Body talk.

I spent a majority of my younger life hiding myself. When I was 14 years old, I celebrated the last day of school with my group of girlfriends at Revere Beach in Massachusetts. (Which, if you’re from the area, you know is basically the eighth wonder of the world.)  All the girls had on their cutest summer outfits with bathing suits underneath.

I, on the other hand, was wearing an oversized men’s Gap sweatshirt and an oversized pair of men’s pajama pants.

“Patty, it’s literally 101 degrees,” they said.

“I know. I’m fine.” I said, as I slowly died inside… and outside. Y’know, because of the heat.

I was mortified to be on the beach in that attire, but not as mortified as I would have been wearing A SHORT-SLEEVED T-SHIRT.  The horror.

My body issues are deep rooted and they are dramatic as shit.

Over the years, I’ve been in and out of love with my body and myself in general. I’ve dieted, I’ve exercised, I’ve taken up yoga, I’ve given up running, I’ve tried Atkins and Weight Watchers and giving up alcohol. The last one never seemed to stick so well. Go figure.

But last year I hit a good point. I was eating healthy because I wanted to, because I was tired of feeling sluggish and I was tired of the constant backaches I was having that I attributed to an unhealthy diet and/or lifestyle.  I started working out as a way to calm my anxiety, but ended up sticking with because it helped everything. #SavedByYoga

Then, on Easter, I was out with a few of my friends eating brunch and bar crawling around Hermosa Beach. My friend told me to take my jacket off, and started to do it for me, and I freaked the fuck out. He said, “Why do you wear so many jackets? Why don’t I ever see your arms?!”

And it hit me that even though I was approaching 30 years old, I still had the same negative stigma about my body that I had when I was 14. I still felt that if my arms weren’t tiny and perfect, or strong, or whatever – they weren’t allowed to be shown in public. Even though 99% of the time I was uncomfortable and nearly dying of a heat stroke. Guys, it’s hot in Los Angeles!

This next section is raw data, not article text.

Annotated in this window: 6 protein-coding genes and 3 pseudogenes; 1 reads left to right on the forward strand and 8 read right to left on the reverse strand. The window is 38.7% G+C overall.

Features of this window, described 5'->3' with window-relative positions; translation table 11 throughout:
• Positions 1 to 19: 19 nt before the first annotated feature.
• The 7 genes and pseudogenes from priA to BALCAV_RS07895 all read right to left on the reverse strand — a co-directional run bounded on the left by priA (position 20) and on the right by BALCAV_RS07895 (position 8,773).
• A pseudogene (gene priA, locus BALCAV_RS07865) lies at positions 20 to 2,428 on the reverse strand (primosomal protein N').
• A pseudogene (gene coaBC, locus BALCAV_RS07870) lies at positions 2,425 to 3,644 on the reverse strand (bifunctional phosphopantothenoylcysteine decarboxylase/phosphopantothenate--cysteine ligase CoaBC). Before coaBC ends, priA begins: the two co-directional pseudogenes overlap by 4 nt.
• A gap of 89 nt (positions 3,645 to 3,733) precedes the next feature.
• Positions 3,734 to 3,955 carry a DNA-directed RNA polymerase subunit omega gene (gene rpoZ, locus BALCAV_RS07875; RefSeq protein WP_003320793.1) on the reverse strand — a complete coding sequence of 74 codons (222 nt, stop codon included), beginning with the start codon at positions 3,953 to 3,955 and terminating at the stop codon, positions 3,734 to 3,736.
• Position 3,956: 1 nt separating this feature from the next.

At that point, I started to force myself to come out of my leather jacket shell. I wore more sleeveless dresses, tank tops, t-shirts – your typical arm baring clothing. And when nobody publicly mocked me or stoned me in the street, I started to gain a little more confidence in myself. I was also actually comfortable for the first time in a long time.

This past summer, I was in my best friend’s wedding wearing a strapless dress. If it were just a year prior, I would have woken up hyperventilating. In fact, I was in a wedding ten years ago where I had to wear a sleeveless dress and I woke up puking with nerves. OVER MY ARMS.

But this time was different. In fact, it was one of the most fun days of my life and I was feeling extremely confident. And the reasons I was confident had nothing at all to do with how I looked, even though I did feel quite beautiful because of the general wedding attire and make-up situation. It’s crazy what a pair of false eyelashes can do for the ol’ self esteem!  I was confident because of who I am as a person, because of the friends I’ve been lucky to keep for over half my lifetime, and because of the Adderall I had stolen from my sister’s medicine cabinet.

Hey, I’m 30… I can’t stay up as late as I used to.

I’ve been a lot more conscious of my health and yes, I’m seeing positive changes. But even if I lost 100 more pounds this year (and somehow survived because that would be ridiculous), I’m happy with the way I look right now.  I’m fine with all the parts that aren’t photo worthy and the fast-approaching wrinkles on my face and the curves that fill out a pair of jeans kind of okay and also make it extremely impossible to find cute, supportive bras for under $70.

There is so much more important shit in the world to worry about than what our bodies look like. (I mean, have you been watching Leah Remini’s Scientology show? THAT SHIT IS INSANE.) Our lives are quantifiable in much better ways. Hating myself, any part of myself, is so boring. When I look back on the happiest moments of my life, I don’t think about the state my body was in – I think about who I was surrounded by, what I was doing, what I was accomplishing, the risks I was taking and the moves I was making.

So, now that I’m well into my thirties (I’m only 30), I’m making the decision to let go of the dumb body shit. I’m going to live my damn life instead. I’m going to eat cheeseburgers every now and then and do my yoga and free my arms from the tyranny of sleeves!

Just like Leah Remini and Mike Rinder freed themselves from the tyranny of Scientology! (SERIOUSLY YOU MUST WATCH THIS SHOW.)


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